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When evidence suggests stand-alone interventions are almost useless, why do companies still invest in them?

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I was asked to create a proposal for a one-day training event recently – and whilst it is always nice to be asked, my instinctive first question is always around how the desired learning will be supported after the training day. 

Nine times out of ten I get a vague response about ‘on the job support’, follow up questionnaires, and a variety of non-committal and unspecific measures.

Now, having been a trainer, run training departments, and been responsible for learning and development for large organisations I freely admit that I was one of those people – very happy to respond to a business need with a nice contained one day course… and very little thought to supporting knowledge and skills acquisition, or attitudinal change.

But over my twenty years involved in L&D, training and coaching I have learned a couple of things.

In my view it is unreasonable to expect that a day in a life can have any meaningful impact on behaviour.  Even in the simpler areas of knowledge and skill acquisition the ‘decay’ is staggering post-event – and when more complexity is present the picture doesn’t get any prettier.

Now here is a dilemma for an external company, invited to ‘pitch’ for business.  It would be easy to just do what the customer is asking, but it is much harder (and risks the business) to challenge the customer’s thinking.

So what did I do?

I put aside my economic driver, and brought forward my creative thinking.  Probing a little further on what ‘on the job support’ would look like - the response was that the team would be coached.  Great!  That’s one excellent intervention that could support the training day.

The only problem is that there are so few managers who are trained, competent and capable of coaching.  Does that sound critical?  Well let’s examine this a little.

If you were employing an external coach, you might have a list of criteria that constitute a credible coach, maybe:

·      A coaching qualification from a recognised body (probably PG. Cert as a minimum)

·      Professional association (EMCC, AC, ICF)

·      Working to a code of ethics

·      CPD

·      Supervision arrangement

·      Coaching evaluation systems

It’s interesting that the standards applied externally are often nowhere near achieved internally – and yet this is the mechanism by which training investment is supported.

My solution… to offer the training day free of charge – with the proviso that we coached participants after the event.

Sometimes what people ask for runs counter to everything that we know works – so you can either be a ‘yes-person’ or a ‘yes-but person’…

By the way, I have not had the work confirmed yet – but here’s how I see it; do good work which has impact, or don’t do it at all.

Now I just need to have the conversation about evaluation… any thoughts?

2 Responses

  1. Hmmm

    When evidence suggests?….

    Where is your evidence and which subject area do you refer to?

    Maybe trying to develop leadership skills through use of PPT in a day might not be the most effective driver of change, a full seven hours of coaching as part of a brand marketing course does empower and grow businesses.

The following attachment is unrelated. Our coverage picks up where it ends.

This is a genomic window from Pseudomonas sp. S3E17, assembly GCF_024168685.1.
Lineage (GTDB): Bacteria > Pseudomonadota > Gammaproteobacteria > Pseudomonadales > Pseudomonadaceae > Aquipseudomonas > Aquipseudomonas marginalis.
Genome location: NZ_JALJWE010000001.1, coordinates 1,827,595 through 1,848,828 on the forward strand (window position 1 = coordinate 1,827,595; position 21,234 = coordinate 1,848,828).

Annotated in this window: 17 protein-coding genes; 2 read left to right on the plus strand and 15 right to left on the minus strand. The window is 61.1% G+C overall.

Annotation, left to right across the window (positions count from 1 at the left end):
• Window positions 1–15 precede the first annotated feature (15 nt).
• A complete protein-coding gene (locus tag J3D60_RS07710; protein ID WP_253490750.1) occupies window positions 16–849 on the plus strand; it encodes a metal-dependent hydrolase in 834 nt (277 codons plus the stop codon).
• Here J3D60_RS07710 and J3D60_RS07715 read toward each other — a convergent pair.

— Carl Duncker Trainer, Chartered Marketer, Entrepreneur For one day courses by http://traininaday.com

  2. Hi Carl…

    Hi Carl,

    Thanks for the post – nice to have a response –  and yep, a valid challenge – who says?  

    Rather than cite a list of references it might be more useful to explore what it means to hold a ‘reasonable view’ – which might not be one that you hold (given your chosen method of training delivery) nor does it mean that it is unreasonable to hold an opposing view! 

    I guess one place to start would be with personal experience – in my experience of attending training as a learner, running, leading, commissioning internally and providing externally over twenty years plus my experience tells me that ‘one off’s’ without some kind of follow up support fails to maximise the investments made (at best, and at worst is a waste of resource) – so who says… I say. 

    So then is that view in-step, or out of step with what others think, what are their views – do others hold the same beliefs? (the consensus view of ‘truth’) – in a vast range of industries, skills, and applications the impact of training has been researched using a myriad of methods – including the ubiquitous Kirkpatrick levels (from individual reaction, to organisational impact).  An interesting place to start might be with Arthur et al in Human Performance (1998) whose meta-analysis across 53 articles of differing training contexts and outcomes.  Their research and findings were around rapid and significant skill decay in non-use (hence my point around doing something with the training – and not simply treating it as a ‘one-off’).

    A Simple Google Scholar, Jstor, Swetswise, or Business Source Premier search will provide you with literally hundreds of articles on knowledge and skill decay, impact and outcomes research – some of which look at training alone, training plus coaching (as well as a great deal of work on blended learning, e-learning and the list goes on almost endlessly). 

    I’m sure your courses are great (and I could do with some of that knowledge, I’m sure)– but the point is that it would be difficult to argue that additional support and activities for individuals post ‘one-off’ training events would not strengthen their impact, embed the skills and knowledge provided and maximise investment? And by the same token – knowledge and skills left dormant and unused post training will rapidly decay into oblivion…. never experienced that?

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